Diagnosing Acute Respiratory Disorder

Since ARDS is usually a result of another illness like pneumonia or pancreatitis (read more about pancreatitis here), the veterinarian should ensure that there is no chronic inflammation or signs of fluid in the lungs during those treatments. Your dog’s veterinarian will have to perform various medical tests to ascertain how oxygen levels, fluid retention, etc. A urinalysis (analysis of urine) and a count of blood cells are other important tests. The blood gas analysis is the main test to check for carbon dioxide and oxygen levels in the blood. 

Treating Acute Respiratory Disorder in dogs

Acute Respiratory Disorder is usually treated alongside another disorder. Usually, if a dog is in critical stages of, for example, pneumonia, the veterinary team will provide lung support. The medical team will work to first reduce inflammation. The dog will need oxygen to compensate for the lack of it inside the lungs, and in extreme cases, will be placed on a ventilator.

In order to treat ARDS, the underlying issue needs to be solved for maximum recovery. Your dog’s veterinarian will prescribe medication to treat inflammation and infection so as to prevent shock-lung. 

While there are cases of recovery, Acute Respiratory Disorder is very hard to cure. It usually happens in the final and difficult stages of other diseases, usually in the last legs.

What can you do to prevent ARDS?

The easy answer is to keep your dog fit, healthy, well-loved, and safe from pneumonia, pancreatitis, inflammation, stroke, dehydration, infection, and so on. It takes a proactive pet parent to observe patterns in your dog’s health so that medical intervention is fast and swift. For example, if your dog is injured, your first steps should be to do all you can to prevent infection and sepsis. Fast responses to minor ailments is the way to help maintain health and safety. If your dog doesn’t suffer from infection as a result, then the chances of suffering from ARDS is much, much lower. The same goes for pneumonia (not letting your dog get too cold), or pancreatitis (avoiding a fatty diet), and all the other diseases that can debilitate and subsequently cause a host of side-effects. It is often these ‘side-effects’ that prove fatal and dangerous.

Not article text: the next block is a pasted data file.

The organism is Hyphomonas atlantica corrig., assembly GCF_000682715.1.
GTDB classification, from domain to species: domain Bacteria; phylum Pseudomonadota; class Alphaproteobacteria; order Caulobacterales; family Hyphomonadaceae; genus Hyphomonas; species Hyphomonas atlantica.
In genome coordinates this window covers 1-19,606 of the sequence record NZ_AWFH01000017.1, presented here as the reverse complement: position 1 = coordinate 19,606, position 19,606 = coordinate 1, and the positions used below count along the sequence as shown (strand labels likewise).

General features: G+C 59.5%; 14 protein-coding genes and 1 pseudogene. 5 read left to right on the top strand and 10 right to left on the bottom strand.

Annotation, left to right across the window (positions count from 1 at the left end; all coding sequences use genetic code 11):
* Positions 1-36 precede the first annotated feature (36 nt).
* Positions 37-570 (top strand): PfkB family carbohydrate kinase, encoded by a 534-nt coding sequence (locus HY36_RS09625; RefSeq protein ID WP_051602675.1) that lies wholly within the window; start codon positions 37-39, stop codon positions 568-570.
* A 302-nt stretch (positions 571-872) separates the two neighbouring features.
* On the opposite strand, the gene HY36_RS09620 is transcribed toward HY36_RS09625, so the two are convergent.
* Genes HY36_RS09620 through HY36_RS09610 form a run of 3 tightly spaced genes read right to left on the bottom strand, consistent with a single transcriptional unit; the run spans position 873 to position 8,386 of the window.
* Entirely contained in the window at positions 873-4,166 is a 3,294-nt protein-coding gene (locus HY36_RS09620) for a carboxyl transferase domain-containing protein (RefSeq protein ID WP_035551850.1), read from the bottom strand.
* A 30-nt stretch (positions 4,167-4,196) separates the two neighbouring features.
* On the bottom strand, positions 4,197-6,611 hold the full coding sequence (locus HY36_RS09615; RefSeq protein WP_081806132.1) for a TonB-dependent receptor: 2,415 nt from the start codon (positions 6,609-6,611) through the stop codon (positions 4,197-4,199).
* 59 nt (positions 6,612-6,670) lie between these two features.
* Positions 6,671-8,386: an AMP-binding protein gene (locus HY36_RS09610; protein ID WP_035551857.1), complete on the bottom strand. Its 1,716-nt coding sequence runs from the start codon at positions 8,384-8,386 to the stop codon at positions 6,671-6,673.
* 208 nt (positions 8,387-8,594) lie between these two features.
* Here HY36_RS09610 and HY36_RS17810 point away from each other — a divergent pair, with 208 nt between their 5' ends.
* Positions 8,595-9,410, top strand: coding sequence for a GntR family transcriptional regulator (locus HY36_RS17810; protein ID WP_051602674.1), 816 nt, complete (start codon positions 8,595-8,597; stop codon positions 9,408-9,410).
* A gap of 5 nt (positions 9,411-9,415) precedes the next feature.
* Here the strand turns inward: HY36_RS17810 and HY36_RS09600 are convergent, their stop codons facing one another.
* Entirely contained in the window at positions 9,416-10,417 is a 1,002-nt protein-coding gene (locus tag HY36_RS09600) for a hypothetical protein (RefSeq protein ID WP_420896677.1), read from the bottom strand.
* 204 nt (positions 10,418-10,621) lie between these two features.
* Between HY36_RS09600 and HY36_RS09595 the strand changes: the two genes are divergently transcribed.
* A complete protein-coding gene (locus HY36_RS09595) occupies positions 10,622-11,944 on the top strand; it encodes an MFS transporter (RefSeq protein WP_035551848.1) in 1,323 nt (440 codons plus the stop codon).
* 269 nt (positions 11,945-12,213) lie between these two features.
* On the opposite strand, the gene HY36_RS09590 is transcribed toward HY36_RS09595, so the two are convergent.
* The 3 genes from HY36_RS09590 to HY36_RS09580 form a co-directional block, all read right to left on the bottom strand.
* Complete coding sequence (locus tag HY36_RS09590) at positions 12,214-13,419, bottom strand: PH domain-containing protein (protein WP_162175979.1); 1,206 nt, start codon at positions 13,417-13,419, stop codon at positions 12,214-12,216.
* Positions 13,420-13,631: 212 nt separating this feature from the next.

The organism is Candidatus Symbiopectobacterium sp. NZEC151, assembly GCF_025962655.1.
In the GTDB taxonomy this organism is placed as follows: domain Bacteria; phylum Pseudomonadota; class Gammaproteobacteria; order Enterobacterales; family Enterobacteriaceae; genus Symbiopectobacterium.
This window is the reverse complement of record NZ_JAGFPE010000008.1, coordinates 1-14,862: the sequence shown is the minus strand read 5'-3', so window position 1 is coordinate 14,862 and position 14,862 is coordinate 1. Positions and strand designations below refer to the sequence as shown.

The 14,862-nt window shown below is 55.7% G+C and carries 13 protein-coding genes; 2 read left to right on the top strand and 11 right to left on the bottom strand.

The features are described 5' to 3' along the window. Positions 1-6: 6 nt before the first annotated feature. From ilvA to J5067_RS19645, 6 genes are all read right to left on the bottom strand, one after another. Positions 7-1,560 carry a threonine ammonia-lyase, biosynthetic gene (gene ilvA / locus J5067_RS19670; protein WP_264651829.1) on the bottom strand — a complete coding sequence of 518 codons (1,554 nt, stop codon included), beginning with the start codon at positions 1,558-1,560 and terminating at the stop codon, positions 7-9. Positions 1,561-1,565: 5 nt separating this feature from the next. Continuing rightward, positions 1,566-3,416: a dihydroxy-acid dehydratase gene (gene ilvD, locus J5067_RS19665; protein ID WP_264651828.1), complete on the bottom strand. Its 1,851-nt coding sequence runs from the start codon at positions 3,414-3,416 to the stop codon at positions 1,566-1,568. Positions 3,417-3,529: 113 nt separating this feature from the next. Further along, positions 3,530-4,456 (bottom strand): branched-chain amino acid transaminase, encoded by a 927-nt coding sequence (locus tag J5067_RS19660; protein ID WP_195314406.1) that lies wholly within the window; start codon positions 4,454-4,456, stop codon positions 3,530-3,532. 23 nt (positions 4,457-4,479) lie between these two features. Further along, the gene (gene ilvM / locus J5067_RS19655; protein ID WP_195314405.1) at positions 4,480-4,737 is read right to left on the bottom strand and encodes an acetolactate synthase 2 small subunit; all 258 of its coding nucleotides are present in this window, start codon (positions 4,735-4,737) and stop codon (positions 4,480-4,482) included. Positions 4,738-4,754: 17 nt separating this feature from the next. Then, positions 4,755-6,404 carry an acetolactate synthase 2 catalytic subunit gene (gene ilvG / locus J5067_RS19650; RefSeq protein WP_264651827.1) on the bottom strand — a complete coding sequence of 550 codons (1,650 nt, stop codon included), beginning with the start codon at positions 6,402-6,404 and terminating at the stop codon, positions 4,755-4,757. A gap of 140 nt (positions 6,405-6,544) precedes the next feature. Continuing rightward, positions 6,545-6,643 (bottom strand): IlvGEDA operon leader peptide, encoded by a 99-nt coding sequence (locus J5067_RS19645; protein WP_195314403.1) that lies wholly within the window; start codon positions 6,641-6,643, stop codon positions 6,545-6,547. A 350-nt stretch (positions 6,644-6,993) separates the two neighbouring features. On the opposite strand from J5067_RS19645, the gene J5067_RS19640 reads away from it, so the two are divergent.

Another useful and helpful action you can take is to avoid crowded places when you take your dog for a walk. An accident – a trauma – can induce ARDS depending on the extremity of the case. Don’t expose your dogs to high levels of traffic, watch where you’re going, use a torch at night, keep your front gate closed – simple things to keep your dog safe from traumatic accidents.

The information contained in VOSD Vet Advice™ is not intended nor implied to be a substitute for professional medical action which is provided by your vet. You assume full responsibility for how you choose to use this information. For any emergency situation related to a dog’s health, please visit the nearest veterinary clinic.

Do you find this information useful? For more medical advice, visit the VOSD website.